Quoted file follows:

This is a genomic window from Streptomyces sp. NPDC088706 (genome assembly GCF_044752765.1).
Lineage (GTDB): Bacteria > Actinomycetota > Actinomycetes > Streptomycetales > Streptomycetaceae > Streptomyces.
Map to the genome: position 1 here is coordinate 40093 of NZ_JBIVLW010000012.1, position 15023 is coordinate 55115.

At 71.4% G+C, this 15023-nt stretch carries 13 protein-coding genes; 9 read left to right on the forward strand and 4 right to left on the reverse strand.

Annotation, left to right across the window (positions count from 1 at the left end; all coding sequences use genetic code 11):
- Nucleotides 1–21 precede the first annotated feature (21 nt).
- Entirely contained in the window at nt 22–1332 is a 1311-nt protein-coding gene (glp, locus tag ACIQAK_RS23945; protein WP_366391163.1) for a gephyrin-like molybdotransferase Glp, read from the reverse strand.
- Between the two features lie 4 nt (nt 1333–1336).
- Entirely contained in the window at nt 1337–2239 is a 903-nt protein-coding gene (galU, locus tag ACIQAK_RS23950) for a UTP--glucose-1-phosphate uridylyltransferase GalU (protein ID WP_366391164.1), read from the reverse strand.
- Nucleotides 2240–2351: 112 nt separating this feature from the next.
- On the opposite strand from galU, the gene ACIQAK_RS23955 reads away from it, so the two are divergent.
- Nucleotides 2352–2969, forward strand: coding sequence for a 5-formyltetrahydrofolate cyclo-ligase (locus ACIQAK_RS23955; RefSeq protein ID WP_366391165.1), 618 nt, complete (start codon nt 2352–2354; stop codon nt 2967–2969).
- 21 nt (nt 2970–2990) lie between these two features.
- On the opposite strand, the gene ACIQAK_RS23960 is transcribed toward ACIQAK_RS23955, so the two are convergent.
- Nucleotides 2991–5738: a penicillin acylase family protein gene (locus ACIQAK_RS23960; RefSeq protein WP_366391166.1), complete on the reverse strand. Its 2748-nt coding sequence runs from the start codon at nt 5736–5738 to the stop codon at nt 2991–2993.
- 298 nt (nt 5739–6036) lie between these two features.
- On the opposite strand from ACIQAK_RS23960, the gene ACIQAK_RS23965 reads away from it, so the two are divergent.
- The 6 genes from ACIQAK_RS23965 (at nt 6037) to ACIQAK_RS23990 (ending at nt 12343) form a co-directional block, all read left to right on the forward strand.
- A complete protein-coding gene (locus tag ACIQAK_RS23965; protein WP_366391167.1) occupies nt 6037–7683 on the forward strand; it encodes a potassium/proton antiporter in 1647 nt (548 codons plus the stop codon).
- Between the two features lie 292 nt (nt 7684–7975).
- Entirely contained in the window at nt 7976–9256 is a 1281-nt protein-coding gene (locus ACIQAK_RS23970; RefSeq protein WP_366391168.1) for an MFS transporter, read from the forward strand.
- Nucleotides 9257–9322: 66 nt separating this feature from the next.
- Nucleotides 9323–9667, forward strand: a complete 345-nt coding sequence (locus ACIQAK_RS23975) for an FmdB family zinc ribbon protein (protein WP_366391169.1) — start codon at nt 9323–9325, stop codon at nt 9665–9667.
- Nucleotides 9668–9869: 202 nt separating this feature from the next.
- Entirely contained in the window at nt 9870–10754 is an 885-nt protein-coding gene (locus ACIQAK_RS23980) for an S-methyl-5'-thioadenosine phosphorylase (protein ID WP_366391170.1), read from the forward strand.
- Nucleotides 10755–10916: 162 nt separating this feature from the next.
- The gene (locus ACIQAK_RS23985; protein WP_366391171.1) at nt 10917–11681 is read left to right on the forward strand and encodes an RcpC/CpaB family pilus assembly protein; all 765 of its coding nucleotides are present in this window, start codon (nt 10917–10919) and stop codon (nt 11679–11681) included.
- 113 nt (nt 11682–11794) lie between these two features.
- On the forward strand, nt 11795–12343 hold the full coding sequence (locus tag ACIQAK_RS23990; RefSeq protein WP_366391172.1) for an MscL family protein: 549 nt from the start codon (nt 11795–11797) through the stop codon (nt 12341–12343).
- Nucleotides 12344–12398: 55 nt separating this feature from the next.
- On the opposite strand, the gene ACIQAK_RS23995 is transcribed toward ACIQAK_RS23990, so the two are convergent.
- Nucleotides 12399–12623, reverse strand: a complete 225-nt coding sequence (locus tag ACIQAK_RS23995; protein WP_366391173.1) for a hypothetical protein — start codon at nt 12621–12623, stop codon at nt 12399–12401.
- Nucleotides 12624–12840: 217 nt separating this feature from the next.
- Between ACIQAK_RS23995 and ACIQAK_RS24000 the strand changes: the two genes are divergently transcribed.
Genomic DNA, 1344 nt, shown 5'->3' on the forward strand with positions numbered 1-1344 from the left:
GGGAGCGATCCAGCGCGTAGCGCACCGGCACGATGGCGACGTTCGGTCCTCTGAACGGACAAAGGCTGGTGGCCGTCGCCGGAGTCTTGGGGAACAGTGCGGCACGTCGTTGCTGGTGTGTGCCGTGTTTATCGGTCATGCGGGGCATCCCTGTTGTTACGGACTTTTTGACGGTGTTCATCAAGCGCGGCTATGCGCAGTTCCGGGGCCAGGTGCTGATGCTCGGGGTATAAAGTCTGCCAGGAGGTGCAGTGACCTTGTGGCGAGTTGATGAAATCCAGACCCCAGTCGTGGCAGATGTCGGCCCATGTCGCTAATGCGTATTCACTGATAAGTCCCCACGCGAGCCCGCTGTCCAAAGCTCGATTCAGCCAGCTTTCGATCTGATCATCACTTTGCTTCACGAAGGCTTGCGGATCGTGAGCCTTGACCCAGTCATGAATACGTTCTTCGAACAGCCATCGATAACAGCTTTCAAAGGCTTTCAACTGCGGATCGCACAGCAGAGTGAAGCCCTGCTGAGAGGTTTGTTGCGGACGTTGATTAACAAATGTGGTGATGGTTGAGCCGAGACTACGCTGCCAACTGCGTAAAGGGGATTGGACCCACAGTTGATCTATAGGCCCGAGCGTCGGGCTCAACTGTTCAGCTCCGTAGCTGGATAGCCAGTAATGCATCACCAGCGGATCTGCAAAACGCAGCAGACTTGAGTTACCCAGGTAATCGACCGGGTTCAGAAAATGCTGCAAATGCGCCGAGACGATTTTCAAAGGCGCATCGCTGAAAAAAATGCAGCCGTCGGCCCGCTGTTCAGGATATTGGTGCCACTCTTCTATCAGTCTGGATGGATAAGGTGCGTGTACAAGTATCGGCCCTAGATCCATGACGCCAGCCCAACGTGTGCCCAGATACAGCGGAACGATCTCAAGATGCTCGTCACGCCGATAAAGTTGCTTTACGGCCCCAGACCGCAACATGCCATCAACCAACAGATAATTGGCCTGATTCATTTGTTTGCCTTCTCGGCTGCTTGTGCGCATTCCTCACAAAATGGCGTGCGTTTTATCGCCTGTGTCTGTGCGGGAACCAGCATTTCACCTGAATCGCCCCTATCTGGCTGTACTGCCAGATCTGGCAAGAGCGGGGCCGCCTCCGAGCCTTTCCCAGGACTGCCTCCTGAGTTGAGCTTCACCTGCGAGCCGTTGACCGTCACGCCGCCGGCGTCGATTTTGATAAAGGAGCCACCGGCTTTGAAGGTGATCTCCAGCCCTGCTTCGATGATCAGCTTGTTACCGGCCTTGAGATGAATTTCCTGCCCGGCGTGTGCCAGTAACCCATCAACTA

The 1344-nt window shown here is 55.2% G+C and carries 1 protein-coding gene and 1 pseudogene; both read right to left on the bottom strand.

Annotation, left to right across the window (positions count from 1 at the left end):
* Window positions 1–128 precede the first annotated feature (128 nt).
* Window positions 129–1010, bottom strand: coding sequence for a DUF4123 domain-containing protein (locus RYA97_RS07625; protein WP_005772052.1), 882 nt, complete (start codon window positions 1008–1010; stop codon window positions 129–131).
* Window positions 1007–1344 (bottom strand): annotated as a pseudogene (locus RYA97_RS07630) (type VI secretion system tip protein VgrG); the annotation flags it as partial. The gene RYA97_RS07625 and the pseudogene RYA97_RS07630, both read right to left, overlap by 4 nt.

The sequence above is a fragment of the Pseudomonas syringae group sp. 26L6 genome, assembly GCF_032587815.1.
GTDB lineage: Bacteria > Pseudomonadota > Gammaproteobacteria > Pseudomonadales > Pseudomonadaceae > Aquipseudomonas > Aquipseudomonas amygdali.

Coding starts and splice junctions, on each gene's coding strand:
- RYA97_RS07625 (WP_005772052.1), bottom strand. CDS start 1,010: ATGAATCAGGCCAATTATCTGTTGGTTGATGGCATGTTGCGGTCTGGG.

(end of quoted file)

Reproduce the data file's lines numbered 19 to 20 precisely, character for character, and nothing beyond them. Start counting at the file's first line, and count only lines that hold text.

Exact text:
- A complete protein-coding gene (locus tag ACIQAK_RS23965; protein WP_366391167.1) occupies nt 6037–7683 on the forward strand; it encodes a potassium/proton antiporter in 1647 nt (548 codons plus the stop codon).
- Between the two features lie 292 nt (nt 7684–7975).